- What Is Stage I?
- Risk Factors
There is no cure for chronic kidney disease (CKD), and in most cases, kidney damage cannot be reversed. But it is possible to halt the kidney damage at Stage I with diet modification and supportive treatment.
The patient with Stage I kidney disease has mild kidney damage with a glomerular filtration rate (GFR) of 90 mL/min/1.73 m2 or greater than that (normal value is 125 mL/min/1.73 m2).
Not all patients have serious issues with the early onset of kidney damage, and most of the patients with CKD may live long without any serious complications. It is estimated that an average person may live for an extra 30 years following diagnosis.
CKD is damage to the kidneys, resulting in a loss of their ability to filter the blood gradually. Your doctor examines the kidney functions and GFR to determine the extent of the kidney damage.
CKD has five stages and Stage I is the early stage.
What is Stage I kidney disease?
If a patient with Stage I chronic kidney disease (CKD) has a glomerular filtration rate of 90 mL/min/1.73 m2 or greater with little or no physical signs, their kidney function is normal.
Because the kidneys are still functioning normally at this point, most people are unaware that they have Stage I CKD.
What are the symptoms of kidney disease?
Stage I kidney disease usually does not present with any symptoms, and most diagnoses are made during a routine blood check.
However, some signs may help diagnose advanced kidney disease, such as:
What are the risk factors of kidney disease?
Stage I kidney disease usually does not present with any symptoms and gradually processes into renal failure.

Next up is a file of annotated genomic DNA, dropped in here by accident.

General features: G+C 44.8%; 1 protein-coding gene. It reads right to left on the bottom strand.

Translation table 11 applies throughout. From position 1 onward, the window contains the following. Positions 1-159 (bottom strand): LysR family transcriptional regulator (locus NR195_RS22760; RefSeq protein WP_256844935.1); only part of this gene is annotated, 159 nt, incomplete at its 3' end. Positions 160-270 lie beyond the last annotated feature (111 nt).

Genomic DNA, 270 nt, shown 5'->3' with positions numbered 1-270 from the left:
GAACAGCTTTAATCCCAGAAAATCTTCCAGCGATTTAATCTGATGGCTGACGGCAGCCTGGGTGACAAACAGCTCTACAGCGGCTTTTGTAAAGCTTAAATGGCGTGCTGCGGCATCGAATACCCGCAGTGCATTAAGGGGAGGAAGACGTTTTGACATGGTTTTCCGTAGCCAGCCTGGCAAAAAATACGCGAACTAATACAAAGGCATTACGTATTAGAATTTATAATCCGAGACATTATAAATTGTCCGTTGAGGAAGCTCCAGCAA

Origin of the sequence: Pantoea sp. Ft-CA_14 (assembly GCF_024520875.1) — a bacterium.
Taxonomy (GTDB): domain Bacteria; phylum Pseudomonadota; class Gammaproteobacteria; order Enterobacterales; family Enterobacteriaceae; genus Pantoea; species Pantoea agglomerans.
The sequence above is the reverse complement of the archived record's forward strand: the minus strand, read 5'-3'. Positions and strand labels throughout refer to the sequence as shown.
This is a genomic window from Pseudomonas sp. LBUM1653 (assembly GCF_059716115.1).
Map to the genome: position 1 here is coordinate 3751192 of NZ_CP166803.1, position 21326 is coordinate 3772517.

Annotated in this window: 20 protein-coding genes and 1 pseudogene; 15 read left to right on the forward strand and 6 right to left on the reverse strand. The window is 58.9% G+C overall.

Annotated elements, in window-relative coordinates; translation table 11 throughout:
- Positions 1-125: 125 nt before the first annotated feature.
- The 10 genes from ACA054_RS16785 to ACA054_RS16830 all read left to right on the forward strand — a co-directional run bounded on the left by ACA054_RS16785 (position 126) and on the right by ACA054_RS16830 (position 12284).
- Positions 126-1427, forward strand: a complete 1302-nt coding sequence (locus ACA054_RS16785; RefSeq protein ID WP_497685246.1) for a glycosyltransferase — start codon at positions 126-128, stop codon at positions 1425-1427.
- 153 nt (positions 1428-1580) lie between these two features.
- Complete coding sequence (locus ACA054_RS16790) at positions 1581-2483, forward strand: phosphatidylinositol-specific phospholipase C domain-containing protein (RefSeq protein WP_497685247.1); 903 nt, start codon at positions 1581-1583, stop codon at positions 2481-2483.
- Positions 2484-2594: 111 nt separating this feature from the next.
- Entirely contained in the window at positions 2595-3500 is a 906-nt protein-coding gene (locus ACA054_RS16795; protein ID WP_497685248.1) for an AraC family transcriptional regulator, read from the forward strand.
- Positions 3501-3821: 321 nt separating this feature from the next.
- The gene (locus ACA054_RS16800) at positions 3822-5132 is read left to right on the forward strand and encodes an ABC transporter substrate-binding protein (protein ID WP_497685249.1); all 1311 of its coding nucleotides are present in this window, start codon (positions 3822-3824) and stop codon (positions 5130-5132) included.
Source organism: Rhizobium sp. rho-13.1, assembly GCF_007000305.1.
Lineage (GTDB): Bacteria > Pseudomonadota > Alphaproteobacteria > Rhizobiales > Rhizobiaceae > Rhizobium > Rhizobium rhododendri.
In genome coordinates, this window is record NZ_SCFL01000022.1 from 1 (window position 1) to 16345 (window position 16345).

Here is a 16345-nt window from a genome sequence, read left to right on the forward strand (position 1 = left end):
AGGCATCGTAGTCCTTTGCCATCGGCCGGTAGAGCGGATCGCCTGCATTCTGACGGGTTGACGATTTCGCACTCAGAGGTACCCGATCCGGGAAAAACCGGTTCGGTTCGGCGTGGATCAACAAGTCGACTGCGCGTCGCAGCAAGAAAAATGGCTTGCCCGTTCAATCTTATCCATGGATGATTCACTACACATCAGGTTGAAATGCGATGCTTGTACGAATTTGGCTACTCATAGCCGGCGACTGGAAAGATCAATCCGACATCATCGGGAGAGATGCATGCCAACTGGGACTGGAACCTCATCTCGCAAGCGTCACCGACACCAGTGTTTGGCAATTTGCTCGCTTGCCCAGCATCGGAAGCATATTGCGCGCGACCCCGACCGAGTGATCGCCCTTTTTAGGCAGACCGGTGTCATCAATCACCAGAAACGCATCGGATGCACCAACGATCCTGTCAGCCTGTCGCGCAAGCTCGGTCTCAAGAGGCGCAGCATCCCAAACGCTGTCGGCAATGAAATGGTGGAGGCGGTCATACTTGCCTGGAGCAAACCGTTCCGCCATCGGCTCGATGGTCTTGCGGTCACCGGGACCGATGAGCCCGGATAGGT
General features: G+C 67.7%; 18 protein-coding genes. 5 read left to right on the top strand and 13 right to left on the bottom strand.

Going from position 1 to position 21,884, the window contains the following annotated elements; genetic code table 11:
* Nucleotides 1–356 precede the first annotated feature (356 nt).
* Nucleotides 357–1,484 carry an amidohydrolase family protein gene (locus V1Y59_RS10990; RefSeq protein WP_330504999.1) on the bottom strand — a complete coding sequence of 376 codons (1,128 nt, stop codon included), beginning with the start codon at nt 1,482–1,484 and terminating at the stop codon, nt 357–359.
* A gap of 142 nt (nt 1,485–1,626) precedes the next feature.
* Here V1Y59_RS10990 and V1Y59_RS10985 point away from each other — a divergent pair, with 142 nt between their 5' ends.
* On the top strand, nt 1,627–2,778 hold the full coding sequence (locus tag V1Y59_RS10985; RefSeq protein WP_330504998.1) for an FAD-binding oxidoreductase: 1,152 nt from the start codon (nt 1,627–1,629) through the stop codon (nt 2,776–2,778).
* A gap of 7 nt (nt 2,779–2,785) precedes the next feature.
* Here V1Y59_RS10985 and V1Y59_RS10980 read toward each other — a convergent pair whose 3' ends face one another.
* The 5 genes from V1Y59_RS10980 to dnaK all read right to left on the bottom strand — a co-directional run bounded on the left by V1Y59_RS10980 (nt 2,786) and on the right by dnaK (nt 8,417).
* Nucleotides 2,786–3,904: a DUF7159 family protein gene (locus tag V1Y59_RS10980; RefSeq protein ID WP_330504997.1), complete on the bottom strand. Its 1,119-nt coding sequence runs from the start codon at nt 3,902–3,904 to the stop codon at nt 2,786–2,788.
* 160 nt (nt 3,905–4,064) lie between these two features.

Kidney diseases are the leading cause of death in the United States. Therefore, it is important to eliminate or manage the risk factors that cause kidney disease.
Risk factors for kidney disease include:
How to diagnose Stage I kidney disease
Patients with Stage I kidney disease do not have any signs of kidney damage despite the organ’s reduction in functional ability.
So, patients with risk factors of developing kidney disease are advised to get an assessment of their general health and undergo the following tests:
Blood work up shows the presence of certain chemicals or toxins in the blood, which are usually eliminated by the kidneys through urine, including:
- High levels of creatinine
- High levels of urea
Glomerular filtration rate
The glomerular filtration rate (GFR) is used to assess kidney function. Knowing the GFR helps your doctor to determine the stage of kidney disease.
GFR score (eGFR) is based on your age, serum creatinine level, and gender. The National Kidney Foundation recommends using the CKD-EPI Creatinine Equation (2021) to estimate GFR.
The presence of proteins (albumin) in the urine may indicate kidney disease
Other radiological tests are done to determine the shape, structure, and functionality of the kidneys, including:
How to protect your kidneys from further damage
If you are diagnosed with kidney disease, collaborate with your doctor to protect and preserve your kidneys’ health.
Here are some tips to protect your kidneys from further damage:
- Consult your doctor on regular basis to get medical assistance for any odd or unexplained health issues
- Get treated for underlying causes such as diabetes and hypertension
- Take any prescribed drugs exactly as directed, and consult your doctor before using any over-the-counter medications
- Avoid indiscriminate use of nonsteroidal anti-inflammatory drugs
- Monitor your glomerular filtration rate to keep in check with your kidneys’ condition
- Make healthy lifestyle choices, such as
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Stages of Chronic Kidney Disease (CKD): https://www.kidneyfund.org/kidney-disease/chronic-kidney-disease-ckd/stages-of-chronic-kidney-disease/
Chronic Kidney Disease Initiative: https://www.cdc.gov/kidneydisease/basics.html
Life expectancy with chronic kidney disease: an educational review: https://www.ncbi.nlm.nih.gov/pmc/articles/PMC5203814/
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